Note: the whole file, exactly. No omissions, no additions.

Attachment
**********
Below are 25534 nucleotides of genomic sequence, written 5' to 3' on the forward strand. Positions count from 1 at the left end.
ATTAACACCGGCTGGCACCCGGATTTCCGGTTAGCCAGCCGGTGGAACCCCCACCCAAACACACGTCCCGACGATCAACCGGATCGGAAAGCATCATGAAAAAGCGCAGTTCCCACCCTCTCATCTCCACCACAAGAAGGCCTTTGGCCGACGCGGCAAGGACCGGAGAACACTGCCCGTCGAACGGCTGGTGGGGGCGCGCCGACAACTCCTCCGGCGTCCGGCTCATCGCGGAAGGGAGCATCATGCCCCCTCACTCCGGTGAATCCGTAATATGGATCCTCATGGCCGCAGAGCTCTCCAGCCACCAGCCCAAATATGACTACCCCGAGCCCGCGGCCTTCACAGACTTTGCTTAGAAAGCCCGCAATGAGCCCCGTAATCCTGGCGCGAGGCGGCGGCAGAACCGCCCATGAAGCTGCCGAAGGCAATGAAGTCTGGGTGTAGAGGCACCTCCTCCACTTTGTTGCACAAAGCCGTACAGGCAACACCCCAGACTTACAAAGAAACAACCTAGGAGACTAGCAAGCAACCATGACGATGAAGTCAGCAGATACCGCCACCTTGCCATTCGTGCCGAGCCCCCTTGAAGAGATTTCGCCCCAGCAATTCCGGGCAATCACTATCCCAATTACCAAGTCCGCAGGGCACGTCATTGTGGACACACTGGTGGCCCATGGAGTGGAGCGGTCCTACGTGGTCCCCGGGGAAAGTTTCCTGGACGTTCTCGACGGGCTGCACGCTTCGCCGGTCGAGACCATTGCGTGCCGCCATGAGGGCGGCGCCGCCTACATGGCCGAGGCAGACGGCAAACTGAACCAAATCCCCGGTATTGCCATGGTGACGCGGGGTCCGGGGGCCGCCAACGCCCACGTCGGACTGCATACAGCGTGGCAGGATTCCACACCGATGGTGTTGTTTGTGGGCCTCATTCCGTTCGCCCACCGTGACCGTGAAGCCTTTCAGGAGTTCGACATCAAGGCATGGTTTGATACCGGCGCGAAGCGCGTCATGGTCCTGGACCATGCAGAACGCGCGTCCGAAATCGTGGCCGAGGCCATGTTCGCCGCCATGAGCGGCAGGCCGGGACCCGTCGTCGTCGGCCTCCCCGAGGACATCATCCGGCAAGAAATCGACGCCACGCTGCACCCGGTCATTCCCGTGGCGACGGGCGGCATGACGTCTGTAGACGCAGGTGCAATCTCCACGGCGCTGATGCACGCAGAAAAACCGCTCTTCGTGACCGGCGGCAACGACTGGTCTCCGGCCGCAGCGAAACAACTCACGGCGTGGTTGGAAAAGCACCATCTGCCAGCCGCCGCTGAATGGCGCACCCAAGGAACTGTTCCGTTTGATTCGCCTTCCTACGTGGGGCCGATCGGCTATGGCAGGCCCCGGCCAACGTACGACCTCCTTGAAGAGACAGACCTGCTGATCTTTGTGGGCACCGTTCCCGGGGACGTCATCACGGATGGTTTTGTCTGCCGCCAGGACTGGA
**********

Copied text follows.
Below are 25534 nucleotides of genomic sequence, written 5' to 3' on the forward strand. Positions count from 1 at the left end.
ATTAACACCGGCTGGCACCCGGATTTCCGGTTAGCCAGCCGGTGGAACCCCCACCCAAACACACGTCCCGACGATCAACCGGATCGGAAAGCATCATGAAAAAGCGCAGTTCCCACCCTCTCATCTCCACCACAAGAAGGCCTTTGGCCGACGCGGCAAGGACCGGAGAACACTGCCCGTCGAACGGCTGGTGGGGGCGCGCCGACAACTCCTCCGGCGTCCGGCTCATCGCGGAAGGGAGCATCATGCCCCCTCACTCCGGTGAATCCGTAATATGGATCCTCATGGCCGCAGAGCTCTCCAGCCACCAGCCCAAATATGACTACCCCGAGCCCGCGGCCTTCACAGACTTTGCTTAGAAAGCCCGCAATGAGCCCCGTAATCCTGGCGCGAGGCGGCGGCAGAACCGCCCATGAAGCTGCCGAAGGCAATGAAGTCTGGGTGTAGAGGCACCTCCTCCACTTTGTTGCACAAAGCCGTACAGGCAACACCCCAGACTTACAAAGAAACAACCTAGGAGACTAGCAAGCAACCATGACGATGAAGTCAGCAGATACCGCCACCTTGCCATTCGTGCCGAGCCCCCTTGAAGAGATTTCGCCCCAGCAATTCCGGGCAATCACTATCCCAATTACCAAGTCCGCAGGGCACGTCATTGTGGACACACTGGTGGCCCATGGAGTGGAGCGGTCCTACGTGGTCCCCGGGGAAAGTTTCCTGGACGTTCTCGACGGGCTGCACGCTTCGCCGGTCGAGACCATTGCGTGCCGCCATGAGGGCGGCGCCGCCTACATGGCCGAGGCAGACGGCAAACTGAACCAAATCCCCGGTATTGCCATGGTGACGCGGGGTCCGGGGGCCGCCAACGCCCACGTCGGACTGCATACAGCGTGGCAGGATTCCACACCGATGGTGTTGTTTGTGGGCCTCATTCCGTTCGCCCACCGTGACCGTGAAGCCTTTCAGGAGTTCGACATCAAGGCATGGTTTGATACCGGCGCGAAGCGCGTCATGGTCCTGGACCATGCAGAACGCGCGTCCGAAATCGTGGCCGAGGCCATGTTCGCCGCCATGAGCGGCAGGCCGGGACCCGTCGTCGTCGGCCTCCCCGAGGACATCATCCGGCAAGAAATCGACGCCACGCTGCACCCGGTCATTCCCGTGGCGACGGGCGGCATGACGTCTGTAGACGCAGGTGCAATCTCCACGGCGCTGATGCACGCAGAAAAACCGCTCTTCGTGACCGGCGGCAACGACTGGTCTCCGGCCGCAGCGAAACAACTCACGGCGTGGTTGGAAAAGCACCATCTGCCAGCCGCCGCTGAATGGCGCACCCAAGGAACTGTTCCGTTTGATTCGCCTTCCTACGTGGGGCCGATCGGCTATGGCAGGCCCCGGCCAACGTACGACCTCCTTGAAGAGACAGACCTGCTGATCTTTGTGGGCACCGTTCCCGGGGACGTCATCACGGATGGTTTTGTCTGCCGCCAGGACTGGA